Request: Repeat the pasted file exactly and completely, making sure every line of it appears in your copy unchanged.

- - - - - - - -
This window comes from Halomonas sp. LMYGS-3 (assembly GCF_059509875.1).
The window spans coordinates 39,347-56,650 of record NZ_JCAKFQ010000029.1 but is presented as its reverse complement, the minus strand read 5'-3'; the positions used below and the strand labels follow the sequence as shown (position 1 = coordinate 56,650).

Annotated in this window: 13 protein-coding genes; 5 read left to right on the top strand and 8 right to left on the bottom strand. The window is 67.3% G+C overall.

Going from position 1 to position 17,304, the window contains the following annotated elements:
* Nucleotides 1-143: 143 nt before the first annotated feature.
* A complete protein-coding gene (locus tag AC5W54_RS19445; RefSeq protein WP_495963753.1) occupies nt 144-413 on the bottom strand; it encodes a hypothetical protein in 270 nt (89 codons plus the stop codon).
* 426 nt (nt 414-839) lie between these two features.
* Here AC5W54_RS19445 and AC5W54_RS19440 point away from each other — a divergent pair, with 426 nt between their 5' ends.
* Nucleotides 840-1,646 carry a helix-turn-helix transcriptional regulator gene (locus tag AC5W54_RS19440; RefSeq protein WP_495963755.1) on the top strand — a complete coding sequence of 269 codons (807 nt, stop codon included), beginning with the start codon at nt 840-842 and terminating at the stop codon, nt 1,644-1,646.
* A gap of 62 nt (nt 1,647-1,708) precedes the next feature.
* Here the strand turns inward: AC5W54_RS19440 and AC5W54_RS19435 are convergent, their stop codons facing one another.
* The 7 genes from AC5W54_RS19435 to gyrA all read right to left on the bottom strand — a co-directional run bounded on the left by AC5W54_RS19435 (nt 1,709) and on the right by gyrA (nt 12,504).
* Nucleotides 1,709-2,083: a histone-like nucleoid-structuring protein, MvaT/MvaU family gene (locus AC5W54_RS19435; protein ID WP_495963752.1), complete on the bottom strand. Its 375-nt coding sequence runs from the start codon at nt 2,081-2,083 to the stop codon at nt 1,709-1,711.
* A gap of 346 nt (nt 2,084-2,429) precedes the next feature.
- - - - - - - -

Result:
This window comes from Halomonas sp. LMYGS-3 (assembly GCF_059509875.1).
The window spans coordinates 39,347-56,650 of record NZ_JCAKFQ010000029.1 but is presented as its reverse complement, the minus strand read 5'-3'; the positions used below and the strand labels follow the sequence as shown (position 1 = coordinate 56,650).

Annotated in this window: 13 protein-coding genes; 5 read left to right on the top strand and 8 right to left on the bottom strand. The window is 67.3% G+C overall.

Going from position 1 to position 17,304, the window contains the following annotated elements:
* Nucleotides 1-143: 143 nt before the first annotated feature.
* A complete protein-coding gene (locus tag AC5W54_RS19445; RefSeq protein WP_495963753.1) occupies nt 144-413 on the bottom strand; it encodes a hypothetical protein in 270 nt (89 codons plus the stop codon).
* 426 nt (nt 414-839) lie between these two features.
* Here AC5W54_RS19445 and AC5W54_RS19440 point away from each other — a divergent pair, with 426 nt between their 5' ends.
* Nucleotides 840-1,646 carry a helix-turn-helix transcriptional regulator gene (locus tag AC5W54_RS19440; RefSeq protein WP_495963755.1) on the top strand — a complete coding sequence of 269 codons (807 nt, stop codon included), beginning with the start codon at nt 840-842 and terminating at the stop codon, nt 1,644-1,646.
* A gap of 62 nt (nt 1,647-1,708) precedes the next feature.
* Here the strand turns inward: AC5W54_RS19440 and AC5W54_RS19435 are convergent, their stop codons facing one another.
* The 7 genes from AC5W54_RS19435 to gyrA all read right to left on the bottom strand — a co-directional run bounded on the left by AC5W54_RS19435 (nt 1,709) and on the right by gyrA (nt 12,504).
* Nucleotides 1,709-2,083: a histone-like nucleoid-structuring protein, MvaT/MvaU family gene (locus AC5W54_RS19435; protein ID WP_495963752.1), complete on the bottom strand. Its 375-nt coding sequence runs from the start codon at nt 2,081-2,083 to the stop codon at nt 1,709-1,711.
* A gap of 346 nt (nt 2,084-2,429) precedes the next feature.